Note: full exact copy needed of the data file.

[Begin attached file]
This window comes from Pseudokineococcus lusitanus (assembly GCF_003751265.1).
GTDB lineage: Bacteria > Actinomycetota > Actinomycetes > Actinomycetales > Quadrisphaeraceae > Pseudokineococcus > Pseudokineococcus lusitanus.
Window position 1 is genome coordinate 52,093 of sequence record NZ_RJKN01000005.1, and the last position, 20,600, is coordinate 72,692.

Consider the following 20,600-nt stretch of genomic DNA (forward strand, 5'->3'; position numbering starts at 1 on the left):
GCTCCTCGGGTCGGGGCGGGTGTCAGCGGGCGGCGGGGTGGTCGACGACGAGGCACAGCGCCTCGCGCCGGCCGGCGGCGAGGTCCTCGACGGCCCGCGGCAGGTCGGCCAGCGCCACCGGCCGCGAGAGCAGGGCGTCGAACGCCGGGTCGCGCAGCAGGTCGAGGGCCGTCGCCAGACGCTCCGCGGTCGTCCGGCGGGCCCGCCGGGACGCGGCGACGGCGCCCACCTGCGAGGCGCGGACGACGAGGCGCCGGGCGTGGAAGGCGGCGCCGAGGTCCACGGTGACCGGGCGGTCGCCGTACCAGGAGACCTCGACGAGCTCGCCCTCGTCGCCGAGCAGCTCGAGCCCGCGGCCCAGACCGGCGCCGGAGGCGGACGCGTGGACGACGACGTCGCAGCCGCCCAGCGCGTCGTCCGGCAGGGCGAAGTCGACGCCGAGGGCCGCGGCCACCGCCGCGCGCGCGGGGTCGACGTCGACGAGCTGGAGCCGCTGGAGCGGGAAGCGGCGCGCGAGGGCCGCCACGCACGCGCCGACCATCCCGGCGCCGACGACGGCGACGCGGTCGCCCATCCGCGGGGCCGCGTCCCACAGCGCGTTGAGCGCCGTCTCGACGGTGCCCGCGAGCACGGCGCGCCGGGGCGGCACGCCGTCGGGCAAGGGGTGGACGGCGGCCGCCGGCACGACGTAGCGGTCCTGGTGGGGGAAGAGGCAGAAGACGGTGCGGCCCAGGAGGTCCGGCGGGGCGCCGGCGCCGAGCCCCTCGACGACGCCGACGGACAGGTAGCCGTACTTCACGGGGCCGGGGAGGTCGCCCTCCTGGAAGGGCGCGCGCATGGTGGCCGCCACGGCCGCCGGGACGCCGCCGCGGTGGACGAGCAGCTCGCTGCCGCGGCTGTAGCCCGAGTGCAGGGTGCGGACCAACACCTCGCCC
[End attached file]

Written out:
This window comes from Pseudokineococcus lusitanus (assembly GCF_003751265.1).
GTDB lineage: Bacteria > Actinomycetota > Actinomycetes > Actinomycetales > Quadrisphaeraceae > Pseudokineococcus > Pseudokineococcus lusitanus.
Window position 1 is genome coordinate 52,093 of sequence record NZ_RJKN01000005.1, and the last position, 20,600, is coordinate 72,692.

Consider the following 20,600-nt stretch of genomic DNA (forward strand, 5'->3'; position numbering starts at 1 on the left):
GCTCCTCGGGTCGGGGCGGGTGTCAGCGGGCGGCGGGGTGGTCGACGACGAGGCACAGCGCCTCGCGCCGGCCGGCGGCGAGGTCCTCGACGGCCCGCGGCAGGTCGGCCAGCGCCACCGGCCGCGAGAGCAGGGCGTCGAACGCCGGGTCGCGCAGCAGGTCGAGGGCCGTCGCCAGACGCTCCGCGGTCGTCCGGCGGGCCCGCCGGGACGCGGCGACGGCGCCCACCTGCGAGGCGCGGACGACGAGGCGCCGGGCGTGGAAGGCGGCGCCGAGGTCCACGGTGACCGGGCGGTCGCCGTACCAGGAGACCTCGACGAGCTCGCCCTCGTCGCCGAGCAGCTCGAGCCCGCGGCCCAGACCGGCGCCGGAGGCGGACGCGTGGACGACGACGTCGCAGCCGCCCAGCGCGTCGTCCGGCAGGGCGAAGTCGACGCCGAGGGCCGCGGCCACCGCCGCGCGCGCGGGGTCGACGTCGACGAGCTGGAGCCGCTGGAGCGGGAAGCGGCGCGCGAGGGCCGCCACGCACGCGCCGACCATCCCGGCGCCGACGACGGCGACGCGGTCGCCCATCCGCGGGGCCGCGTCCCACAGCGCGTTGAGCGCCGTCTCGACGGTGCCCGCGAGCACGGCGCGCCGGGGCGGCACGCCGTCGGGCAAGGGGTGGACGGCGGCCGCCGGCACGACGTAGCGGTCCTGGTGGGGGAAGAGGCAGAAGACGGTGCGGCCCAGGAGGTCCGGCGGGGCGCCGGCGCCGAGCCCCTCGACGACGCCGACGGACAGGTAGCCGTACTTCACGGGGCCGGGGAGGTCGCCCTCCTGGAAGGGCGCGCGCATGGTGGCCGCCACGGCCGCCGGGACGCCGCCGCGGTGGACGAGCAGCTCGCTGCCGCGGCTGTAGCCCGAGTGCAGGGTGCGGACCAACACCTCGCCC